If a computer can understand what a human means when they communicate, we can create all manner of applications of practical value from chatbots and conversational agents to systems that can read what we write in our documents and emails without losing meaning and context.
To gain that understanding, machines need to be able to understand and generate parts of speech, extract and understand entities, determine meanings of words, and use much more complicated processing activities to connect together concepts, phrases, concepts, and grammar into the larger picture of intent and meaning.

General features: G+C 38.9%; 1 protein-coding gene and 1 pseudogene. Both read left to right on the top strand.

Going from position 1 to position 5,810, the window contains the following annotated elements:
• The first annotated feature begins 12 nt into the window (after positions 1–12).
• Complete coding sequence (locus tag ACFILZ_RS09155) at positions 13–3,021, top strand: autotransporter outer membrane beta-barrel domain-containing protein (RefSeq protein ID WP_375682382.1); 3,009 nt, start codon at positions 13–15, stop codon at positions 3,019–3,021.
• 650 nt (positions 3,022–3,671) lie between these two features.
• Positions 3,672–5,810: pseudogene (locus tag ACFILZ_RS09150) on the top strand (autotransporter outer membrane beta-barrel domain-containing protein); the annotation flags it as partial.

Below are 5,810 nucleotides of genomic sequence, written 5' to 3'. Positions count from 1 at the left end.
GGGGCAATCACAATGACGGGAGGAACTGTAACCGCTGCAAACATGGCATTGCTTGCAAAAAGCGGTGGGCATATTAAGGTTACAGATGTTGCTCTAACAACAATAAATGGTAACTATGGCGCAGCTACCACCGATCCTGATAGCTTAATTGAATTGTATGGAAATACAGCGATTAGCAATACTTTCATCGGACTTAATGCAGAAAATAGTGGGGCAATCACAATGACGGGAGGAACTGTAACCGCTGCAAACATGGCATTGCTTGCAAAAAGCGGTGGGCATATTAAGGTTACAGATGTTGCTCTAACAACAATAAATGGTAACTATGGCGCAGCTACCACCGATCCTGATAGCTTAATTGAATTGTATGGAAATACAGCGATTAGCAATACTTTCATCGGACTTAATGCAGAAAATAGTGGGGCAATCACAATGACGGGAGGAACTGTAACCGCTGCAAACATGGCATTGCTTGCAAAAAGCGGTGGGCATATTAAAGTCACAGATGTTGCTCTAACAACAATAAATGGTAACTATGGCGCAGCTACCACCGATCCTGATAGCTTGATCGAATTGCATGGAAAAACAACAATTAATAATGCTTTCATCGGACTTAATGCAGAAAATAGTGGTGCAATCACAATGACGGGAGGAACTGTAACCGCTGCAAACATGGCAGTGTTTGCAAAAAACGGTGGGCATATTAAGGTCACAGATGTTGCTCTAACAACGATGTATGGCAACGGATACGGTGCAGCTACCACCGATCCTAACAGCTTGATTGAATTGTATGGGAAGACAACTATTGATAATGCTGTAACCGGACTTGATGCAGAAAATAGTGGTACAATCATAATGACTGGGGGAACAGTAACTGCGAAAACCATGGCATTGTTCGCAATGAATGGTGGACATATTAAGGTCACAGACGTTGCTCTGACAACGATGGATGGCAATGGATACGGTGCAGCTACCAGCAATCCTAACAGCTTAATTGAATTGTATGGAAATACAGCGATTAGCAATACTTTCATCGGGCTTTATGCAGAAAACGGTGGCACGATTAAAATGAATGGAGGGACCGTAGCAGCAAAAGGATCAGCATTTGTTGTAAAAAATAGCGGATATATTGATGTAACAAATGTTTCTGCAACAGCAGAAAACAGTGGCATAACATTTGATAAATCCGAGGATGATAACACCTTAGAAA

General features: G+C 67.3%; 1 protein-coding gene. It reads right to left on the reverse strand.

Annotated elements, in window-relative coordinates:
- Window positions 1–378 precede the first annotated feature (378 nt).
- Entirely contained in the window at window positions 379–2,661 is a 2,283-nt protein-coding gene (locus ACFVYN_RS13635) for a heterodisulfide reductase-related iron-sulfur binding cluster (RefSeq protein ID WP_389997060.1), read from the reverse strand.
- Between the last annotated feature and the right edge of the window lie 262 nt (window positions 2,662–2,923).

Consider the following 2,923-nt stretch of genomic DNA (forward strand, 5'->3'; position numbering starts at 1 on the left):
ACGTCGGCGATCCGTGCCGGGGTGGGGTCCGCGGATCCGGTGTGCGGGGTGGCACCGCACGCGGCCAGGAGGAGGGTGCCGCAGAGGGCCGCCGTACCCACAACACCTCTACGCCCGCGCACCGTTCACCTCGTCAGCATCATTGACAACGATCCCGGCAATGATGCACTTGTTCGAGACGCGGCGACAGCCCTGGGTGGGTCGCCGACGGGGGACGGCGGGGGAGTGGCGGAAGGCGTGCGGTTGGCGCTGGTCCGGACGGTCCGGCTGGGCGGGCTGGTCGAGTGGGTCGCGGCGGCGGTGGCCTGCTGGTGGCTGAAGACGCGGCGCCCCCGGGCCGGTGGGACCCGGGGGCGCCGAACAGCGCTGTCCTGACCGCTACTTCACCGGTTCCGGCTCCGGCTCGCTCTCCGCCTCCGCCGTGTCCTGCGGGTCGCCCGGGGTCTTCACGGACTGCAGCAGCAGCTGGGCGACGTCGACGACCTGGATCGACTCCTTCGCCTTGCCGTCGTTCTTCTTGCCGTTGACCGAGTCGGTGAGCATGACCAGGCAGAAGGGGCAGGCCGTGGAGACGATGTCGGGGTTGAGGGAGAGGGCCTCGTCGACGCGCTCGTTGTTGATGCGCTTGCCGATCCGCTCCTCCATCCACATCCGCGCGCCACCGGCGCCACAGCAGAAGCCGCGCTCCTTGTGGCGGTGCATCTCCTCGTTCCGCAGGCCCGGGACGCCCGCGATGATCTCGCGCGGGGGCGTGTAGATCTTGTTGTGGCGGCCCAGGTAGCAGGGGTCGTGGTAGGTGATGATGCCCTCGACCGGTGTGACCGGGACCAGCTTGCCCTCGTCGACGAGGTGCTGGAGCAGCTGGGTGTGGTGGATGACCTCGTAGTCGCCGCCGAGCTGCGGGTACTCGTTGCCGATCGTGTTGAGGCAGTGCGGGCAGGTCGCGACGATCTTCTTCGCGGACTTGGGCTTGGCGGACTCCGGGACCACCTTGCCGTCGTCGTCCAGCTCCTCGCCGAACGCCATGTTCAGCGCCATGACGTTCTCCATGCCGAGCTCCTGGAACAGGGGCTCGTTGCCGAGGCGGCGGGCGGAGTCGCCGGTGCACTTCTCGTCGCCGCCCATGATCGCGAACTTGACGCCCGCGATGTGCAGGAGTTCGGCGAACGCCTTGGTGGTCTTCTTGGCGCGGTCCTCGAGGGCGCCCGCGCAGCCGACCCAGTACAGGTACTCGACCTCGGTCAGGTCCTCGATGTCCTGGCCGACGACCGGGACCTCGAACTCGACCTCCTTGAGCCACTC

Development of more intelligent conversational systems goes back decades, with the ELIZA chatbot first developed in 1966 as an illustration of the possibilities of machine-mediated conversation.
Nowadays, users are more familiar with voice assistants such as Alexa, Google Assistant, Apple Siri, etc.
There’s no doubt that much of the work of AI researchers is going into improving the ways that machines can understand and generate human language and thus reinforce the power of those applications that leverage the conversational pattern of AI.